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Janaina Tschäpe at the Irish Museum of Modern Art

The first solo exhibition in Ireland by the exciting German/Brazilian artist Janaina Tschäpe opens to the public at the Irish Museum of Modern Art on Wednesday 25 June 2008. Janaina Tschäpe: Chimera is structured around the genetics of the fabled beast, to create a very specific atmosphere. Comprising some 20 works, the exhibition focuses mainly on Tschäpe’s recent paintings that embody a sense of the extraordinary through colourful botanical notations. Displayed and intertwined amongst these paintings are her film and photographic works.

Chimera stands for a fusion of multiple identities in a single body or creature. In her interview from the exhibition catalogue with Rachael Thomas, Head of Exhibitions at IMMA, Tschäpe describes the relationship between the Chimera and her work: “What makes the Chimera a fearful monster isn’t any of [its] traits in particular, but the fact that they are all combined in a single being. It is this notion of the Chimera that applies to the way I structure the process of my work. Whether I’m making videos, photographs or paintings, the process is similarly multifaceted to the point that it departs from being a work strategy to become the reason for the work to exist. When I am immersed in this sort of media amalgamation I am allowed to lose control and be free”.

In this exhibition Tschäpe creates an environment of dream and fantasy, where the everyday world metamorphoses into a mythical place, populated by fabricated creatures and florescent vegetation. The four screen video installation, Blood, Sea (2004), is a mesmerising example of Tschäpe’s fantasy worlds. Its narrative plays with the evolutionary biology of sirens and mermaids, from fables such as the water sprites of Irish lore to the Brazilian Iemanjá – spirit of the seas, lakes and fertility – from the Candomblé religion. In this work Tschäpe plays creator to magnificent and fantastical creatures and environments.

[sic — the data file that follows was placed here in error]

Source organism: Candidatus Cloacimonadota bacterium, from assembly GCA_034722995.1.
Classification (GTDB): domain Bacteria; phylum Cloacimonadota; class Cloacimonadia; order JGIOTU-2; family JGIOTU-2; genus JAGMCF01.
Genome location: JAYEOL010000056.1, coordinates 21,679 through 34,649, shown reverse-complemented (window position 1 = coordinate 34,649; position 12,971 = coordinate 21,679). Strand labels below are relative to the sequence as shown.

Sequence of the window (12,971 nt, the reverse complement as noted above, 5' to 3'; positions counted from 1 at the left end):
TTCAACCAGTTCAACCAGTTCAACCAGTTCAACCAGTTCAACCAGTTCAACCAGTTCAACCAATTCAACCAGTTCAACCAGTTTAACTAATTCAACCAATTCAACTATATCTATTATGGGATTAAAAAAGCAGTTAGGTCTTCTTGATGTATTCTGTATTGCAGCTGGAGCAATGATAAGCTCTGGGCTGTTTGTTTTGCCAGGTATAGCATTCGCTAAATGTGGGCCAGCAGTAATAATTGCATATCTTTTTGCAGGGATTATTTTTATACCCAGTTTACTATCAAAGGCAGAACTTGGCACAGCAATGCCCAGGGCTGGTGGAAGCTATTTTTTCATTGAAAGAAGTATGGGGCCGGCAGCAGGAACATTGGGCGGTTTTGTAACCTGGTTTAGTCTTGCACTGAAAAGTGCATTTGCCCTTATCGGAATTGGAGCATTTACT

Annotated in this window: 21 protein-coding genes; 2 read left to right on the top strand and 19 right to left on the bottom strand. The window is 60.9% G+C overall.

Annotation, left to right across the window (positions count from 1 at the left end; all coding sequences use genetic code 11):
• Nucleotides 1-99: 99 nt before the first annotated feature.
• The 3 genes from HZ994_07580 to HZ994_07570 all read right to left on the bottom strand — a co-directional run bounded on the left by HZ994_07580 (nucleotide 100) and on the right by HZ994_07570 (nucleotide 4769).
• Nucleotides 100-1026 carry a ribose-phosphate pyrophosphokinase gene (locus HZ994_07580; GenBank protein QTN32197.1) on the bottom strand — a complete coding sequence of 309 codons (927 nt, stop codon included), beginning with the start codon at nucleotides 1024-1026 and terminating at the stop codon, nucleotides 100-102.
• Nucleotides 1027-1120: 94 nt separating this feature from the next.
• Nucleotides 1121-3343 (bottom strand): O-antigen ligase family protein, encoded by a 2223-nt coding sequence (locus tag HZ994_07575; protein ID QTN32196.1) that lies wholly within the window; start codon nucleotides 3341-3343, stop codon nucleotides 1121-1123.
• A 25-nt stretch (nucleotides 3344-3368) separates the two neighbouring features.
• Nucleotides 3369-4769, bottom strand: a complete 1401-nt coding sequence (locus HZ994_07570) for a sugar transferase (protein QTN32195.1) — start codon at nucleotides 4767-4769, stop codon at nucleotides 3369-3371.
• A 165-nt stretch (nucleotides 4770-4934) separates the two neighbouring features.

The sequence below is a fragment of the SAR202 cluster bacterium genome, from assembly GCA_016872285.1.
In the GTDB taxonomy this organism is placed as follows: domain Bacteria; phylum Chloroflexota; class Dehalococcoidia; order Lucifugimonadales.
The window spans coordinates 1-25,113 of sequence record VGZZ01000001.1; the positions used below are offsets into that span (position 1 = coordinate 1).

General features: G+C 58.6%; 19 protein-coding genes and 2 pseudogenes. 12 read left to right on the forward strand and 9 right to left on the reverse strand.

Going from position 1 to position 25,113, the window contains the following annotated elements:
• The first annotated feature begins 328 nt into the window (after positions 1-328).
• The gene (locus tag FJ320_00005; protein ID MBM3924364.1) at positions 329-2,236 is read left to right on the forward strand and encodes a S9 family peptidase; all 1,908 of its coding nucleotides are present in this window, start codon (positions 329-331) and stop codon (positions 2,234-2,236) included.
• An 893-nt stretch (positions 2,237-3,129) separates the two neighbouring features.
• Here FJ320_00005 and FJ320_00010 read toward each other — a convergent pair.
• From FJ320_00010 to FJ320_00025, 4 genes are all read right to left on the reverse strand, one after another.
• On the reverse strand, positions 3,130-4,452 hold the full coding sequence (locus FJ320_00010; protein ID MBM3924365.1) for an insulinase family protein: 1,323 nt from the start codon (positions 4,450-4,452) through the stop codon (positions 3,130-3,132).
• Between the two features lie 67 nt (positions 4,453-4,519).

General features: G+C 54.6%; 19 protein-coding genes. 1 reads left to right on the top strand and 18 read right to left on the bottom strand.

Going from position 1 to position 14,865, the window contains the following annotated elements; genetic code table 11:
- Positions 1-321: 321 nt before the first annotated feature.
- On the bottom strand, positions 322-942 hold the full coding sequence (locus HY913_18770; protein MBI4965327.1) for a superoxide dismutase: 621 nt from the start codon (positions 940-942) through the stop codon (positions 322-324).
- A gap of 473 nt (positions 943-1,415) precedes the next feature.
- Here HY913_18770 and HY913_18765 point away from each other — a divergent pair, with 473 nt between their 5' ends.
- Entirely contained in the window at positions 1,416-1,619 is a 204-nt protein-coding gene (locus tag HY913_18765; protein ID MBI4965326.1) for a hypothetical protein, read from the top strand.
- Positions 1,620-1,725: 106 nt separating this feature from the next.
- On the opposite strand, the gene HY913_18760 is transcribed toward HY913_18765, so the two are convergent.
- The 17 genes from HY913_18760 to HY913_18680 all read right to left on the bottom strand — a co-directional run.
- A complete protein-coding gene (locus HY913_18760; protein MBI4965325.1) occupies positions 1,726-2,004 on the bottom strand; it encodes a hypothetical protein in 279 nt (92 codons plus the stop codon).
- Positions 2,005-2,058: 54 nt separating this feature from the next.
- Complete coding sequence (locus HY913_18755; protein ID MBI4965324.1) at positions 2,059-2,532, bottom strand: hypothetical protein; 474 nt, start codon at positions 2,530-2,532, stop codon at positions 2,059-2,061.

The fertile worlds found in Blood, Sea and the photographic series Botanica (2004-05) are juxtaposed with the simplicity of an earlier series spanning over a number of years. 100 Little Deaths (1996-2002) explores danger and the horror for an artist of a failure of ideas. This exhibition is a unique opportunity to discover Tschäpe’s contemplative and melancholic, yet surreal, practice.

Janaina Tschäpe was born in Munich, Germany, in 1973, but spent a great deal of her childhood in São Paulo, Brazil, her mother’s hometown. In 1992 she moved to Hamburg and attended the Hochschule für bildende Künste where she received her degree in Fine Art. Tschäpe has exhibited extensively in numerous solo and group exhibitions. Her most recent solo shows include Galerie Xippas, Athens, 2007; Sikkema Jenkins & Co., New York, 2007; Contemporary Museum of Art, St Louis, 2006; Galeria Fortes Vilaça, São Paulo, 2006; Paço das Artes, São Paulo, 2006, and Tokyo Wonder Site (TWS), Tokyo, 2006. She currently lives and works in New York.

The exhibition is curated by Rachael Thomas, Senior Curator: Head of Exhibitions, IMMA.

Artist’s Talk
On Tuesday 24 June at 4.00pm Janaina Tschäpe will discuss her work in the Lecture Room at IMMA. Admission is free, but booking is essential on tel: + 353 1 6129948 or email: [email protected]

A fully-illustrated catalogue accompanies the exhibition with texts by Rachael Thomas, Brazilian artist Vik Muniz, curator Angela Kingston and writer/curator Germano Celant. A discussion between the artist and curator is also included.

The exhibition continues until 28 September 2008.

Opening hours:
Tuesday to Saturday: 10.00am – 5.30pm
except Wednesday: 10.30am – 5.30pm
Sundays and Bank Holidays: 12 noon – 5.30pm
Late opening on Thursday evenings until 8.00pm from 5 June – 18 September
Mondays: Closed

For further information and images please contact Monica Cullinane or Patrice Molloy at Tel: +353 1 612 9900; Email: [email protected]

18 June 2008